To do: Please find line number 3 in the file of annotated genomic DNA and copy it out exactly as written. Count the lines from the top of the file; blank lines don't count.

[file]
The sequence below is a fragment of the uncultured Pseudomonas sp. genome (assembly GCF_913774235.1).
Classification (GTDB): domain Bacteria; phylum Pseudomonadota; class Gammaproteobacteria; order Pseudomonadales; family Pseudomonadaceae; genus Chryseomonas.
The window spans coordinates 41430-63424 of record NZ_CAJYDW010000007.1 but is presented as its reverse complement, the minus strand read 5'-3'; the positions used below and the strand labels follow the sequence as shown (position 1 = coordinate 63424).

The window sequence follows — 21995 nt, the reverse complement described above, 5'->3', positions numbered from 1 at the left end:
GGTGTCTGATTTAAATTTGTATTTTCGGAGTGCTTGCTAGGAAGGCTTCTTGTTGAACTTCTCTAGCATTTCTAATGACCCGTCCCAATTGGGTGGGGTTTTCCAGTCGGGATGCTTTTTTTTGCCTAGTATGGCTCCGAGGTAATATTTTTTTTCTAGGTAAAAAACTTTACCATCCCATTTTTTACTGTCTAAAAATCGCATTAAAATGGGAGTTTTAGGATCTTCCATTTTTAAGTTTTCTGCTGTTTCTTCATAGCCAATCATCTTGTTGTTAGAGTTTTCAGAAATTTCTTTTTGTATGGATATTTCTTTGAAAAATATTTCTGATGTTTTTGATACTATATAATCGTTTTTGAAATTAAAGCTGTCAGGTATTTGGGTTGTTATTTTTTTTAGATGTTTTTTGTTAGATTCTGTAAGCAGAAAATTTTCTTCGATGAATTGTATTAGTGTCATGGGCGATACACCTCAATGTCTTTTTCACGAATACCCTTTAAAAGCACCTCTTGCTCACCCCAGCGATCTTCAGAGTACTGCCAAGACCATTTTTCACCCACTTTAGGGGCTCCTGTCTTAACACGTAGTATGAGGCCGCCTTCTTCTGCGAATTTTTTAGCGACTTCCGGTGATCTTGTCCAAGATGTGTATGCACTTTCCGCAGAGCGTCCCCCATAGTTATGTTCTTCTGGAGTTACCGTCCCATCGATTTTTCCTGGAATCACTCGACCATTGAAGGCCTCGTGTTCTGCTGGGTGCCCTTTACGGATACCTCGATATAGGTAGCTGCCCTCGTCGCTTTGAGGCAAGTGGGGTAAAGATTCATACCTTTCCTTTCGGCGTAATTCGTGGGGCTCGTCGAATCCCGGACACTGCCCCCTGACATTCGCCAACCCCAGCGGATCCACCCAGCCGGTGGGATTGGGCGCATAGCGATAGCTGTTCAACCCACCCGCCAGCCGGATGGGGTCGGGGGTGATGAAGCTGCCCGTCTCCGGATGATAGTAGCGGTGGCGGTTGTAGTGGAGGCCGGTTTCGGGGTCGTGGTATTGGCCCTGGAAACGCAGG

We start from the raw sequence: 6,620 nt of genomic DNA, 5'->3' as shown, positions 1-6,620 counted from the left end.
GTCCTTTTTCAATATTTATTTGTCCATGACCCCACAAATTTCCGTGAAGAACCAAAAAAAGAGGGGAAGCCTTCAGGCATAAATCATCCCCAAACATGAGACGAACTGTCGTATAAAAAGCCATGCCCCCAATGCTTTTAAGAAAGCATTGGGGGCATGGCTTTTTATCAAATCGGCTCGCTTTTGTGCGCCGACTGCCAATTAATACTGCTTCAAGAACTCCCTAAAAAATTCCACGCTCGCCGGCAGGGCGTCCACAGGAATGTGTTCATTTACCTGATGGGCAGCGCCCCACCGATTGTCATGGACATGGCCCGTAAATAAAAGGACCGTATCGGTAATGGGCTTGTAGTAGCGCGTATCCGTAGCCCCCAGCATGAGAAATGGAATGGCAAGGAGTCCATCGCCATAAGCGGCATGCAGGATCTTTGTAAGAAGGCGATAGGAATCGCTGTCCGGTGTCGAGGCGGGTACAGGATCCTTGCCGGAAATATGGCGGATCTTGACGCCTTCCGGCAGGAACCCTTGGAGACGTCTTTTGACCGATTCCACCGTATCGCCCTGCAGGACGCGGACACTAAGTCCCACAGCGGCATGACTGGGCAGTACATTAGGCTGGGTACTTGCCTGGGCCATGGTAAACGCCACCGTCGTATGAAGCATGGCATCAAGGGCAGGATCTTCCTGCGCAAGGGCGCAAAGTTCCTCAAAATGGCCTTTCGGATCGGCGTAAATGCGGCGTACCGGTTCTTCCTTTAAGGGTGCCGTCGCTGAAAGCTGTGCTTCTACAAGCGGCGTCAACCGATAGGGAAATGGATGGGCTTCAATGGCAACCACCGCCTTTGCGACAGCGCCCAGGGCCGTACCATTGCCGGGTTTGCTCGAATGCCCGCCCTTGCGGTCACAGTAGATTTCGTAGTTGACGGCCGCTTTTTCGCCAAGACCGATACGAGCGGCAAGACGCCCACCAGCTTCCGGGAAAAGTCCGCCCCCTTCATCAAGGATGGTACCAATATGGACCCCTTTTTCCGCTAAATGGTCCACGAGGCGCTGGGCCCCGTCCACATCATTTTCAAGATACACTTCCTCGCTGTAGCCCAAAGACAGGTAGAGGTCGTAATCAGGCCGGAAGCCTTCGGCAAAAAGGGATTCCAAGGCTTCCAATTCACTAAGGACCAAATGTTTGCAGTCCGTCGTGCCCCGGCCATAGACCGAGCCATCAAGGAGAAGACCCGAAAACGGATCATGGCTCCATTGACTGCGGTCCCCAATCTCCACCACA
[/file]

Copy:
The window spans coordinates 41430-63424 of record NZ_CAJYDW010000007.1 but is presented as its reverse complement, the minus strand read 5'-3'; the positions used below and the strand labels follow the sequence as shown (position 1 = coordinate 63424).